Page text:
I’ve been thinking a lot lately about why people (myself included) go into “development.” Why do people chose to move to and work in countries that see so many of their native born fleeing for the greener pastures of the place the development workers just left?
If, as economists have it, we are all “utility maximizers” striving to maximize our own enjoyment, these development professionals must be getting some “jollies” that compensate them for the harsher living conditions.
Maybe those jollies come in the form of bragging rights about what appears to be an exotic adventure to folks back home, adrenaline rushes of pushing your comfort zone or simply the feeling of self righteousness that comes from working on poverty alleviation.
I’m aware that was just grossly cynical. Those in development like to think of themselves as idealistic. They will tell you (myself included) that they got into the field because they learned about glaring global inequalities and felt compelled to do something about it. Maybe they had an eye opening experience abroad, read something influential, or drew on religious or spiritual traditions that stress duty to fellow human.
However, if you scratch just beneath the surface (and, again, this is cynical) there’s something other than selfless idealism driving their decision – likely something to do with how they want to see themselves and how they want others to see them. This is probably true of most decisions, and it’s a rare person who is a true and pure altruist.
But the reality of development work is that, excepting a few dues paying years in the peace corps or other similar “field” experience, you actually don’t have to be totally self sacrificing to have a development career. You can still “make a comfortable living” filled with personal rewards. Those who work for big NGOs or consultancies probably live a more luxurious existence abroad than they would at home, negating the need to cynically question their motives.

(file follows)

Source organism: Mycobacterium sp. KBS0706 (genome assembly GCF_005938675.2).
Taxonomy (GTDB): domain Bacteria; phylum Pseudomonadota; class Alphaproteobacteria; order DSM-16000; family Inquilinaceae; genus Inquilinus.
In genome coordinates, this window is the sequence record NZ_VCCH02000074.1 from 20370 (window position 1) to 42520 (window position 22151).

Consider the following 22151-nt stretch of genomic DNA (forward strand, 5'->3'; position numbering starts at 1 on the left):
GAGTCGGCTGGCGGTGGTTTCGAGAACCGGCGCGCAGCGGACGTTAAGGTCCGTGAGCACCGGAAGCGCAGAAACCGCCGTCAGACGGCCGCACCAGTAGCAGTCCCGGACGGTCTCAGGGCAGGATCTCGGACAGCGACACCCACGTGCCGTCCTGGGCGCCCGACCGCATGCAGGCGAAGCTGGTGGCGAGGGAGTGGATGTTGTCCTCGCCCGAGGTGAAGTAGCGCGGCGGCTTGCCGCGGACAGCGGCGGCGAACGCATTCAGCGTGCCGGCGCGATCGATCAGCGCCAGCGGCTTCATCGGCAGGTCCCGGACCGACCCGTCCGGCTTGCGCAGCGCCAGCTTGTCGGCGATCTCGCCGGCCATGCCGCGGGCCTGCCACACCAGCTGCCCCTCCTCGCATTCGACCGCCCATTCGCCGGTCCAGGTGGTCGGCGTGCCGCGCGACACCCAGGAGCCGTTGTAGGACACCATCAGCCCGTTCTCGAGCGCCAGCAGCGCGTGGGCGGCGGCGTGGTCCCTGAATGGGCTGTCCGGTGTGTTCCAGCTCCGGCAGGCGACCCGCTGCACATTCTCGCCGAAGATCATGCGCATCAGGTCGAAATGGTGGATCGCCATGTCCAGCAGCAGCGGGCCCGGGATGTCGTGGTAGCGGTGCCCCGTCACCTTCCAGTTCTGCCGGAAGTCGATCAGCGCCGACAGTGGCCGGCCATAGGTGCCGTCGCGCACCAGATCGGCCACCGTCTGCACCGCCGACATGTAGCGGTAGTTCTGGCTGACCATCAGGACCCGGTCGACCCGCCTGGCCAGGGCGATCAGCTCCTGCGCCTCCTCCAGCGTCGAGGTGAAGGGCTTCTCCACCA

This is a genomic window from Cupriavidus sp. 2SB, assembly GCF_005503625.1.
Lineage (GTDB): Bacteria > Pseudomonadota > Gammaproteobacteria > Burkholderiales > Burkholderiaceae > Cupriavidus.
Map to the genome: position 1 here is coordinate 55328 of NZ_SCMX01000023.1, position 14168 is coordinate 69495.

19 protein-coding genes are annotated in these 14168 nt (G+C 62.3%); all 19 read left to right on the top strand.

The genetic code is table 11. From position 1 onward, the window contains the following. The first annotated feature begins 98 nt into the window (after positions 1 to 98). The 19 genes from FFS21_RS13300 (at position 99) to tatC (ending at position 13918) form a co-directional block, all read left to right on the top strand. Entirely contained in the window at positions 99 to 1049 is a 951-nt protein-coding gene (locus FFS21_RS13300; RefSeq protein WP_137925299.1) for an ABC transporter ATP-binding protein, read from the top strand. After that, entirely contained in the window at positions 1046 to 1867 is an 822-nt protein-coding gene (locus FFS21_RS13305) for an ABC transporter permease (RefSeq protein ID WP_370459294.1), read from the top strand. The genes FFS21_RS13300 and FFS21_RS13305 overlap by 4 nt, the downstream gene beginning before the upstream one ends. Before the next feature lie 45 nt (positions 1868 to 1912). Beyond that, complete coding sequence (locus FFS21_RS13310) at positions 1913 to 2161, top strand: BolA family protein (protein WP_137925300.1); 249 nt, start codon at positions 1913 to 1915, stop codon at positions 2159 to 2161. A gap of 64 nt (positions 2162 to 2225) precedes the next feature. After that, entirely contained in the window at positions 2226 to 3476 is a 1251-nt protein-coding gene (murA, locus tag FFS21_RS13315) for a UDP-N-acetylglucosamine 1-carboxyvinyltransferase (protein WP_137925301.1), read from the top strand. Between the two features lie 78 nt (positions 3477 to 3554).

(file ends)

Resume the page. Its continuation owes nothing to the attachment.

But if you do live such a plush existence, you have to reconcile yourself to several uncomfortable paradoxes. First: you are, at the end of the day, personally profiting – and maybe at an indefensible rate – from poverty. Second: because of the nature of your work you have an amplified and discomfiting awareness of the unjust luxury of your comforts. Last, and most prosaically: the higher your standard of living, the farther away you are from empathizing with and understanding the plight of the poor – something crucial to your work.
Some have suggested that development workers (including well paid economists and consultants) do more “poverty immersion” to address some of these issues. Done right, that’s probably a good idea. Obviously, you can’t pauperize the profession or you’d drive out all the talent. So, it’s a conundrum debated in some form or another on many development blogs.
But, do you know who has managed to successfully address the purity of motive problem as well as the profiting from poverty problem that vexes development workers?
Missionaries are generally driven by moral, not self aggrandizing or self image motives, whatever you think of those morals. They are also willing to live with the communities they are attempting (whatever you think of those attempts) to help. And for long periods of time at significant material sacrifice. Despite their religious posturing, I’m going to hazard a guess that they’re better at listening to and understanding those communities than development professionals who fly in for weeks to months at a time or who live in-country in gated and heavily guarded communities.
I just think it’s ironic that as much as missionaries are popularly eschewed as dangerously paternalistic relics, robbing cultures of their legitimate heritage and unjustifiably conditioning aid on conversion, they also just might have something to teach the rest of us about working with and for others.